Tax Proposals will Shrink Capital Available for Startups

Business begets business. Successful entrepreneurs invest profits from their business in new ventures. These “angel investors”, and the critical role they play in the innovation landscape, are not well understood by policy makers. Instead of amplifying their nascent contributions, the new tax proposals may keep them at bay. This is because the proposals will make it unattractive for angels to use business income to invest in new startup ventures.

More than one billion dollars was put to work by angels in new ventures in Canada last year. A substantial portion of this funding for startups was done through private corporations. According to a NACO (National Angel Capital Organization) survey of 189 angels, 88% invest through a corporation. In B.C. for example, angels are encouraged to invest in startups through private corporations that issue tax credits to their investors.

Beyond family and friends, most startups get their financial backing from angels before being of interest to Venture Capitalists (VCs). In Silicon Valley that’s how the Facebooks and Googles get started: first, family and friends, then angels and then VCs for those firms showing exceptional potential. More than 600 Canadian companies attracted $3.2 billion in venture capital last year – the most since 2001. In comparison, angels invested in thousands of companies.

What is overlooked in the current heated debate about tax fairness, is that family investors and angel investors could have a lot less capital to invest in new businesses if they are forced to withdraw cash from their companies and invest personally. Under today’s rules, whether or not an angel investor uses his company to invest, the total amount of tax paid is exactly the same. There is absolutely no tax advantage in using a company.

For example, if I take $100k out of my company, I will have just over $50k to invest in an entrepreneurial startup. But, if my company invests in the startup, it will have $100K. Or, I can invest $50K in two startups. If the startup produces a two times payout, and I then cash in, the amount of tax paid is the same in both cases. The difference is that more capital is available to startups when a company makes the investment.

The proposed tax changes are designed to reduce the return to the corporate investor so that he will be no better off than a salaried employee who is paid $100K and then has only $50K (after-tax) to invest. But, is this fair to the entrepreneur who’s struggling to raise capital? And where’s the incentive to the angel investor?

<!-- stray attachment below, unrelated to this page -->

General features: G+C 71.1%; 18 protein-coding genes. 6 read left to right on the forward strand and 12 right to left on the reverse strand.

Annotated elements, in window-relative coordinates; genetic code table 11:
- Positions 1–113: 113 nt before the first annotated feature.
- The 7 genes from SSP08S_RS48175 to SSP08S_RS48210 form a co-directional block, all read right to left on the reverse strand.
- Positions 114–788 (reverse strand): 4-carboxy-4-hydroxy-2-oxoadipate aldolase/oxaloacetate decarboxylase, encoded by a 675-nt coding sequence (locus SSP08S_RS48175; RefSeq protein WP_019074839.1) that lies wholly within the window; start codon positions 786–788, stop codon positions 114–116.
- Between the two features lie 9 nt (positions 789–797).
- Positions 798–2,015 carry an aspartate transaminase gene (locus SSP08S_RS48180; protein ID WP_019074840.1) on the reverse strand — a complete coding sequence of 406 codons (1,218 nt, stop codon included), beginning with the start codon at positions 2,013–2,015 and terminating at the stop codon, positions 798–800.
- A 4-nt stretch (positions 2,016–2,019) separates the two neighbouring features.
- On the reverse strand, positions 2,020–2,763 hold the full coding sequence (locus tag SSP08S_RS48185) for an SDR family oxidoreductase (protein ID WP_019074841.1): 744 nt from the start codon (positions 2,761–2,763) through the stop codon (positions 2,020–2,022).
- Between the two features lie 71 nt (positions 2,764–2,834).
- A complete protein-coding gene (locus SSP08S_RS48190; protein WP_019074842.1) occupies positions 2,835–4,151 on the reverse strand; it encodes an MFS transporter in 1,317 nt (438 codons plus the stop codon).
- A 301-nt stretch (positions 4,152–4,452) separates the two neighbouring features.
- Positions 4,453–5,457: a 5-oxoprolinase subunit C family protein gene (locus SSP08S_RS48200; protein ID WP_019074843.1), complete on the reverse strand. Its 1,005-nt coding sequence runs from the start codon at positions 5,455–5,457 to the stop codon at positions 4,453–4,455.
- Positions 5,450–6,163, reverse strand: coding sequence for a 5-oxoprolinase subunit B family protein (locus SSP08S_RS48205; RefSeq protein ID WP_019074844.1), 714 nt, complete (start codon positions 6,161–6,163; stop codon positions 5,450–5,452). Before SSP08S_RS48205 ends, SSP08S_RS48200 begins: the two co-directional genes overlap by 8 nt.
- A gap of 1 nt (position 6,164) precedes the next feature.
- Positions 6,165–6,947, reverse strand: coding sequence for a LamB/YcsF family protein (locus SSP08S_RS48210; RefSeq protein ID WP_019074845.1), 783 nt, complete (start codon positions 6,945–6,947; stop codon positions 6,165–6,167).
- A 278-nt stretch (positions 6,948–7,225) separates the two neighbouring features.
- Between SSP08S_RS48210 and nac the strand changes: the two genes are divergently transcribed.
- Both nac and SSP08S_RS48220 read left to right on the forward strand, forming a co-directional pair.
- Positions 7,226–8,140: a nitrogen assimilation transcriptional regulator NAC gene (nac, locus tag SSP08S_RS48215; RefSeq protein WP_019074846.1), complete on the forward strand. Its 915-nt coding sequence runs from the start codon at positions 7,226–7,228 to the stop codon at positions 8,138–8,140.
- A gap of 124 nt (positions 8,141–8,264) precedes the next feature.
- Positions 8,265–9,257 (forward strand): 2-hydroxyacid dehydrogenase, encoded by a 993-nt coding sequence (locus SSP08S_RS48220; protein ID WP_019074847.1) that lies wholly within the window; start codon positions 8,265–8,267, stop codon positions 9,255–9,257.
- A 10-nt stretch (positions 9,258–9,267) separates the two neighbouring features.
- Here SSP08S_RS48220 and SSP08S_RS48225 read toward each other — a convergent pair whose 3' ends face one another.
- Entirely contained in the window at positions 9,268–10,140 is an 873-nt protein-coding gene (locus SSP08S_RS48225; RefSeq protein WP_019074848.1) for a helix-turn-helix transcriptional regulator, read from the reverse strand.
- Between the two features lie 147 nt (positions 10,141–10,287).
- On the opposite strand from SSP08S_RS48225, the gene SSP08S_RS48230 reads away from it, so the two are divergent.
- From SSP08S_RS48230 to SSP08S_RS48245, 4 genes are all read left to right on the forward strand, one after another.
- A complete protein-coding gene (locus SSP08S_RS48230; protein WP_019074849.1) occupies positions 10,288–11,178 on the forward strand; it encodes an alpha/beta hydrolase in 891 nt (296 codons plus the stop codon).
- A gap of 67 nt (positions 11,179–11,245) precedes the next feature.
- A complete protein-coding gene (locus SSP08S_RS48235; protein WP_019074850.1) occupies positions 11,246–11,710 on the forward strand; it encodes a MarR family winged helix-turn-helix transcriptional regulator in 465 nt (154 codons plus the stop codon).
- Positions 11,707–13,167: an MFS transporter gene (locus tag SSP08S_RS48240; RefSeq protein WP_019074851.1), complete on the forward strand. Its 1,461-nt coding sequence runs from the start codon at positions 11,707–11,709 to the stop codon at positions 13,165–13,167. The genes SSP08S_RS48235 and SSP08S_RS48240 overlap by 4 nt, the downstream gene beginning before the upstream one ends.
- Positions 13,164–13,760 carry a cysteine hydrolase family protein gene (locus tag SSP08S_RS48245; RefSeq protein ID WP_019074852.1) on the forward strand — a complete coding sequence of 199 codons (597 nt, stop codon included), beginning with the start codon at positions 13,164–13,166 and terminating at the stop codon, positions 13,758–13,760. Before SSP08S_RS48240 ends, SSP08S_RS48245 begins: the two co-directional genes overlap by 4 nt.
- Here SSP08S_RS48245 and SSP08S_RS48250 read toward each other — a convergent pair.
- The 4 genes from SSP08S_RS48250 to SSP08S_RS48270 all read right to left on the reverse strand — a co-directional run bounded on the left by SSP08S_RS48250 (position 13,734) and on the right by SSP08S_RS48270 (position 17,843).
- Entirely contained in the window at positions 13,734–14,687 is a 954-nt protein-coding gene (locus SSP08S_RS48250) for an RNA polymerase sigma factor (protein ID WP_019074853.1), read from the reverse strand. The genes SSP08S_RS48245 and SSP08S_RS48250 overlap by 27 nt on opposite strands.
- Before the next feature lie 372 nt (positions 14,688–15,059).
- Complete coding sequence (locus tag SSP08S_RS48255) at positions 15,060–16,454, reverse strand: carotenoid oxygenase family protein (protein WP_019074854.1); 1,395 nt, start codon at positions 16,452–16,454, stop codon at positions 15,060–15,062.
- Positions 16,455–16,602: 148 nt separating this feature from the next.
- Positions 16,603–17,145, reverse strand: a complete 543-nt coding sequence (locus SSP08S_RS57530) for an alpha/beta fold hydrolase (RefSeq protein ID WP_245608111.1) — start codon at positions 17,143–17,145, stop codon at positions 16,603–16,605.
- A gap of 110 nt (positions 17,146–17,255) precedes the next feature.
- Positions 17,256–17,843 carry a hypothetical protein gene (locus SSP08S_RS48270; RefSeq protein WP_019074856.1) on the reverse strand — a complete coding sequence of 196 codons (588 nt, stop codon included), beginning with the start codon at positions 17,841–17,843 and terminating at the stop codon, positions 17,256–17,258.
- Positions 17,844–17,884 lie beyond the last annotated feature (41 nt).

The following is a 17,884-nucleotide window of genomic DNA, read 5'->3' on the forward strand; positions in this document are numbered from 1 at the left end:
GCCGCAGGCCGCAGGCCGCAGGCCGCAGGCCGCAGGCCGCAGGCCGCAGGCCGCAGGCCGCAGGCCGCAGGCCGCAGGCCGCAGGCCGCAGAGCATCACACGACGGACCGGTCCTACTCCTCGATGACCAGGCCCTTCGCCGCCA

The changes will discourage business owners from investing corporate profits in passive asset classes such as mutual funds and real estate by increasing the corporate taxes. This will have unintended consequences for angel investors who use corporate profits to invest in new ventures. By the way, angel investments usually require a lot of mentoring and are hardly “passive”. It would not be a pretty picture if half of this source of capital suddenly disappeared.

Under current rules, when an angel invests in a startup and realizes a capital gain, the tax rate is 26% (varies by province). If an angel invests using a corporation and then personally takes all the funds out, the corporation pays a tax on its gain and the investor pays a tax on the dividends received. The combined tax rate is the same 26%. That’s what’s meant by tax integration. The investor is no better or worse off in terms of dollars ultimately pocketed.

The new rules suggest that, when using a corporation to make “passive” investments, the combined tax rate will more than double to 56%. If the investor is a relative of the entrepreneur, the tax rate could be as much as 72% on interest income. Why 56%? This rate makes the total payout to the corporate owner identical to what he’d get if he withdrew corporate profit, paid tax and then invested it personally. This removes the incentive to use a corporation. It also removes a lot of investment capital. Incidentally, by not using a corporation, tax revenues will also be reduced!

Policy makers should think about the impact this will have on entrepreneurs and innovation in Canada and not take a broad brush approach to reduce the payouts on all corporate investments. Instead of trapping all forms of investment, consideration should be given, and exemptions made, for those who invest in active, growing businesses.

For those not familiar with the business of early stage investing, a doubling in five years equates to a 15% IRR. That sounds good but a more likely outcome is a zero return. Indeed, most startups fail. Getting 15% on one deal and 0% on many others, does not exactly entice investors. For this reason, angels must invest in a large portfolio of companies. It also takes a long time – more than 10 years – for startups to payoff. Patience should be rewarded. Using a corporation to achieve this, goes a long way towards keeping them in the game.

If anything, more incentives – not hurdles – are needed to ensure that entrepreneurs can access capital from private investors and their companies. Government supports incubators and accelerators to launch companies and it supports Venture Capitalists with the VCAP program but there’s a widening gap between accelerators and VC’s that’s filled largely by Angels and this gap must be reduced if we believe in commercializing Canadian innovation.

Hopefully, new tax policy will be crafted to encourage corporate owners to use business profits to become angels and invest in startups!

For More Information on the Tax proposals: http://mikevolker.com/small-business-tax-proposals/

Listen to: My Interview with Business in Vancouver on 29Sep2017.

 

 

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